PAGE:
"The underlying rationale for the original Pivot to Asia (i.e., that it is to become the centre of gravity for the world economy, with its growing producer and consumer markets, better economic growth prospects) holds true despite the passage of time," he notes. "The expansion of the pivot to the Indo-Pacific rather than only Asia reflects the adjustment and realisation that the area for competition with other major powers like China and Russia is now much wider and broader than the Asian continent."

Obama rolled out his Pivot to Asia strategy in 2011-2012 in a bid to ensure the US leadership role in Asia for decades to come. The strategy envisioned Washington's enhanced economic and military cooperation with China's neighbours in the Asia-Pacific region. The Obama administration pushed ahead with the Trans-Pacific Partnership (TPP) multilateral trade deal to counterbalance China's New Silk Road initiative.

Obama's grand design also envisaged the increase in freedom of navigation operations (FONOP) in the South China Sea in a bid to push back on China's "nine-dash" maritime claims. However, the TPP was shredded by Donald Trump immediately after he assumed office in 2017.

At the same time, Biden has also inherited Trump’s foreign policy framework with regard to China, according to Dr. Victor Teo, project research fellow with the "Beyond The Cold War & Asian Regionalism" project based at the Centre for the Study of the Arts, Social Sciences, and Humanities, University of Cambridge. Thus, the present US administration did not rush to lift the Trump-era tariff burden on China and continued to crackdown on the People's Republic's telecom sector. "China and other countries are closing in fast. We have to develop and dominate the products and technologies of the future," Biden said while addressing Congress on Wednesday.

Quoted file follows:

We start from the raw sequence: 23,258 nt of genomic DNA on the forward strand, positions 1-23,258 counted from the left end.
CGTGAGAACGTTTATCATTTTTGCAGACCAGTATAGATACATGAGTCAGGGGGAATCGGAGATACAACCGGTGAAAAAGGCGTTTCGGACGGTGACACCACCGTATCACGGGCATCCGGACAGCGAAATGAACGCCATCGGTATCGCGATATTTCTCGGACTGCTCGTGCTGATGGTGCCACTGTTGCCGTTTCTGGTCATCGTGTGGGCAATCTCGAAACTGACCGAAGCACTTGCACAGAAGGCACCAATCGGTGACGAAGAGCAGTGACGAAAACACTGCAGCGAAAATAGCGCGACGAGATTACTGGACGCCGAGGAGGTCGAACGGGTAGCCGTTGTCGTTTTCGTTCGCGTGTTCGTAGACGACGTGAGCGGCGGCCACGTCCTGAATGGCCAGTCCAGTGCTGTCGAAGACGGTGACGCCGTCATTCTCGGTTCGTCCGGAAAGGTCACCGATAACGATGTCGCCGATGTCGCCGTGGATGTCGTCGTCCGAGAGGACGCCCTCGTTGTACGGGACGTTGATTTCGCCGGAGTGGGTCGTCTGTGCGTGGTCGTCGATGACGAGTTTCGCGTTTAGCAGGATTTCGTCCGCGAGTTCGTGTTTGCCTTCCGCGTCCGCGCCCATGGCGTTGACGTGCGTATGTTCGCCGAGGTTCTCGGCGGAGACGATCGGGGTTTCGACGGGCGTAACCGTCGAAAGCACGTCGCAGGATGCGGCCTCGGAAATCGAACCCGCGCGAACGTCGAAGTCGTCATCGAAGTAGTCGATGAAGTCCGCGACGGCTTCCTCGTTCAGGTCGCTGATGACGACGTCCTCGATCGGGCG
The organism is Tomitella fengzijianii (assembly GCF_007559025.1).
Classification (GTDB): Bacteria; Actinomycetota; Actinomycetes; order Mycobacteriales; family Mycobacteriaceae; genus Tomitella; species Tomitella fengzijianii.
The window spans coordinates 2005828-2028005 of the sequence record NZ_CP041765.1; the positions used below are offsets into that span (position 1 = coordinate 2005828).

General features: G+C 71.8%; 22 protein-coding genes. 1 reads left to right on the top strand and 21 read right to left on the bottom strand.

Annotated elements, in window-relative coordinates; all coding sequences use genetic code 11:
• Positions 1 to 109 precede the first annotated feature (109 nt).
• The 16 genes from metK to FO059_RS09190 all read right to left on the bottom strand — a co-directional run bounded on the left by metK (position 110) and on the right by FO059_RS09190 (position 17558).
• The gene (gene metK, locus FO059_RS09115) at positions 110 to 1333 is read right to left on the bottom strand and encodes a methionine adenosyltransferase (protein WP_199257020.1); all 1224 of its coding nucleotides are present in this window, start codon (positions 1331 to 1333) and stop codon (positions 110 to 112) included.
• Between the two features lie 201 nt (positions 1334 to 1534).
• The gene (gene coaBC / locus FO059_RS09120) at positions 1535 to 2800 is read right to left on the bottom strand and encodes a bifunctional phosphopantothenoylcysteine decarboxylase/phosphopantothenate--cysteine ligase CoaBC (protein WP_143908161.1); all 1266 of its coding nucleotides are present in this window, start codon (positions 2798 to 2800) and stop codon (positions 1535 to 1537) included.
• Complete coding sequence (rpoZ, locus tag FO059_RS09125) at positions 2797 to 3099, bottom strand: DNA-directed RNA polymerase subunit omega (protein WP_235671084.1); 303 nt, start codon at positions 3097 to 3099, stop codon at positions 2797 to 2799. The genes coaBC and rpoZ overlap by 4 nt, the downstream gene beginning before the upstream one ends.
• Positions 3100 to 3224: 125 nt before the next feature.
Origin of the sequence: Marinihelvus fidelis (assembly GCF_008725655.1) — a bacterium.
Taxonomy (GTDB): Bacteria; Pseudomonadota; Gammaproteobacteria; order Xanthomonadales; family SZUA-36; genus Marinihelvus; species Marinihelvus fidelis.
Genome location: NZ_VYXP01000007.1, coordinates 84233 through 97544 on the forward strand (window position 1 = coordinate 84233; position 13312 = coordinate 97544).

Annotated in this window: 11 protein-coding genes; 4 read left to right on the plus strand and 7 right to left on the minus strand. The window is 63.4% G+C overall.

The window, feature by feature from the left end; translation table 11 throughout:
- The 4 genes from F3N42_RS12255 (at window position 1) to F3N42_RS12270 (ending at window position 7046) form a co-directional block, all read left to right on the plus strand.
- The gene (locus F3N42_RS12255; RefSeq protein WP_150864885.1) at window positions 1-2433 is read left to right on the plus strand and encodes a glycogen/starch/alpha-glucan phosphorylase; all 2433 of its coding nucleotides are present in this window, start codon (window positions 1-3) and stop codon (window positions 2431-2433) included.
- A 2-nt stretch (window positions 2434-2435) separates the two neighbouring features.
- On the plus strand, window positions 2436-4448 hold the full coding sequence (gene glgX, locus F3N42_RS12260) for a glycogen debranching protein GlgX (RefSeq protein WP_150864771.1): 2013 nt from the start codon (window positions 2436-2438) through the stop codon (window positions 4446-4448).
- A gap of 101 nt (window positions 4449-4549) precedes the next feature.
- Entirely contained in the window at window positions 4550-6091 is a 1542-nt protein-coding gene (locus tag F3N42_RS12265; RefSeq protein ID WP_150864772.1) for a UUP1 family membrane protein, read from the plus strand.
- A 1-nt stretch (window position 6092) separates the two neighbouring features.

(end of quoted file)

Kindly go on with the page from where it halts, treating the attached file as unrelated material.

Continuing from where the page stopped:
Is the US-China Military Clash a Real Danger?

Biden's decision to bring focus to the Indo-Pacific does not mean the immediate shift in the regional balance of power, according to Jay Batongbacal, who believes that it will take time for the US to refurbish its strategy after the four-year long rule of Donald Trump:

"For better or worse, the US is in the position of having to catch up, rather than immediately set the stage at this point," says the academic.